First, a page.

Christian ethics is not substantially different from Jewish ethics, except in the exhortation to love one's enemy. Perhaps the greatest contribution of Christian ethics is this command to love one's enemies. It has been argued (see Chet Meyer's Binding the Strong Man, and John Yoder's The Politics of Jesus) that Jesus was waging a non-violent campaign against the Roman oppressors and many of his sayings relate to this campaign--turn the other cheek, go the second mile, etc. Understanding these commands as part of a larger campaign makes it impossible to interpret Christian ethics as an individual ethic. It is both an individual and a social ethic concerned with life here on earth.
Other tenets include maintaining personal integrity and the absence of hypocrisy, as well as honesty and loyalty, mercy and forgiveness, rejection of materialism and the desire for wealth and power, and teaching others in your life through personal joy, happiness and Godly devotion.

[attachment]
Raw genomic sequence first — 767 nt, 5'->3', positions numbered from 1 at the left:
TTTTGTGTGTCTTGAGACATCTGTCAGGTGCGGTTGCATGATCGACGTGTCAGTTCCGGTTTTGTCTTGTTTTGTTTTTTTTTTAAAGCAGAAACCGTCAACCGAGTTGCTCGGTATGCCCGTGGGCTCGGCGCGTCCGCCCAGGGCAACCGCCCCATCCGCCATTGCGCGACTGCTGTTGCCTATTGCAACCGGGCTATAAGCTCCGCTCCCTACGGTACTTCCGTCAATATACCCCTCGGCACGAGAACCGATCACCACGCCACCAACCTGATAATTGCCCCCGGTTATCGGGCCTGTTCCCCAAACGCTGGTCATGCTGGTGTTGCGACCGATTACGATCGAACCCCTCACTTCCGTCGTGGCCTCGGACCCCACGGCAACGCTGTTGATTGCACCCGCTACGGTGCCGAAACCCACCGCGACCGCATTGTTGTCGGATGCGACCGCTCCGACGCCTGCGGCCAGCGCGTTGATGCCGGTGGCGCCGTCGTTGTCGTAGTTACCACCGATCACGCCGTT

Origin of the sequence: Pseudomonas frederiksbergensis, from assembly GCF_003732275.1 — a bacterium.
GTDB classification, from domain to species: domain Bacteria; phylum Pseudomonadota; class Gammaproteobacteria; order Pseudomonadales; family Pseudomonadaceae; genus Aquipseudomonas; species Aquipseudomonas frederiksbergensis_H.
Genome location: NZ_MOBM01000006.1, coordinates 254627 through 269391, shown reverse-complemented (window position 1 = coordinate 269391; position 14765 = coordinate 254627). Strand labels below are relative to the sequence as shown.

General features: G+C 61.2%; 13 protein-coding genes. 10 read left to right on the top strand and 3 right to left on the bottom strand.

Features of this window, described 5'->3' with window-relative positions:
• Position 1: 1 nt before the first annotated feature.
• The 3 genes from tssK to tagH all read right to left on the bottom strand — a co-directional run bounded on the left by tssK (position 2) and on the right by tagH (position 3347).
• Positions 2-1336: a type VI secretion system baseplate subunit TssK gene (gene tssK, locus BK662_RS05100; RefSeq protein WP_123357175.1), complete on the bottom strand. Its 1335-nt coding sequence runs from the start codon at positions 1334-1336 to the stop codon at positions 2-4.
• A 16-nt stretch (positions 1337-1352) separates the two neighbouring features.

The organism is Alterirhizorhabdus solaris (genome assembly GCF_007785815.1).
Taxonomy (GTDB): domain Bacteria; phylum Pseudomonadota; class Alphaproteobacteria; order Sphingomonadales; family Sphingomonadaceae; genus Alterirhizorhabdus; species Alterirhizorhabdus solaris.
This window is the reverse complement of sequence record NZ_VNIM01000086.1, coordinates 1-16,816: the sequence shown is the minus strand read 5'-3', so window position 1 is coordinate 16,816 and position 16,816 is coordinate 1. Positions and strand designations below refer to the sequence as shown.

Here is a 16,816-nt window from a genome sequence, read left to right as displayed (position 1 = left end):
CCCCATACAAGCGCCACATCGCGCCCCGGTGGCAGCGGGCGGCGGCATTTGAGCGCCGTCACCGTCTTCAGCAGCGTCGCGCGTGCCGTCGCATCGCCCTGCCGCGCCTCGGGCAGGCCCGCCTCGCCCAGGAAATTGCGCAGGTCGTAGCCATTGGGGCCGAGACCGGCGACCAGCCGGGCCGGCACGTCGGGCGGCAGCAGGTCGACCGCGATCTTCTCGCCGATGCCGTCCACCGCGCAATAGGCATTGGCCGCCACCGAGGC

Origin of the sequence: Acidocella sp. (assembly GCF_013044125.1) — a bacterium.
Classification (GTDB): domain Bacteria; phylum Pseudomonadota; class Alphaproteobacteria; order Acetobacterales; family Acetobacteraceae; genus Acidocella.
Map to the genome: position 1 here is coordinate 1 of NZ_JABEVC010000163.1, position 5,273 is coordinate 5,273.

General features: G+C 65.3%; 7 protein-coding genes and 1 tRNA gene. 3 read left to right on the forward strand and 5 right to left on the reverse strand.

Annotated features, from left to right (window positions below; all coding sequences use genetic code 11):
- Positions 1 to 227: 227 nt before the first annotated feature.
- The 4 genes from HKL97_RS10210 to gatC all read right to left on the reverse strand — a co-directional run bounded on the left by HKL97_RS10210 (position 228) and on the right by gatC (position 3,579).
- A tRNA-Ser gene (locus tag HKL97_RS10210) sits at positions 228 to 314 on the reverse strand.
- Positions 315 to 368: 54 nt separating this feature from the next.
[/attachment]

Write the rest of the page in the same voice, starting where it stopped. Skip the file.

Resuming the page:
There are several different schema of vice and virtue. Aquinas adopted the four cardinal virtues of Aristotle, justice, courage, temperance and prudence, and added to them the Christian virtues of faith, hope and charity (from St.Paul) Other schema include the Seven Deadly Sins and the Seven virtues. For more see Christian philosophy and Biblical law in Christianity.


The foundational source in the gradual codification of Islamic ethics was the Muslim understanding and interpretations of the mankind has been granted the faculty to discern God's will and to abide by it. This faculty most crucially involves reflecting over the meaning of existence, which, as John Kelsay in the Encyclopedia of Ethicsphrases, "ultimately points to the reality of God." Therefore, regardless of their environment, humans are believed to have a moral responsibility to submit to God's will and to follow Islam (as demonstrated in the Qur'an and the Sunnah, or the sayings of Muhammad)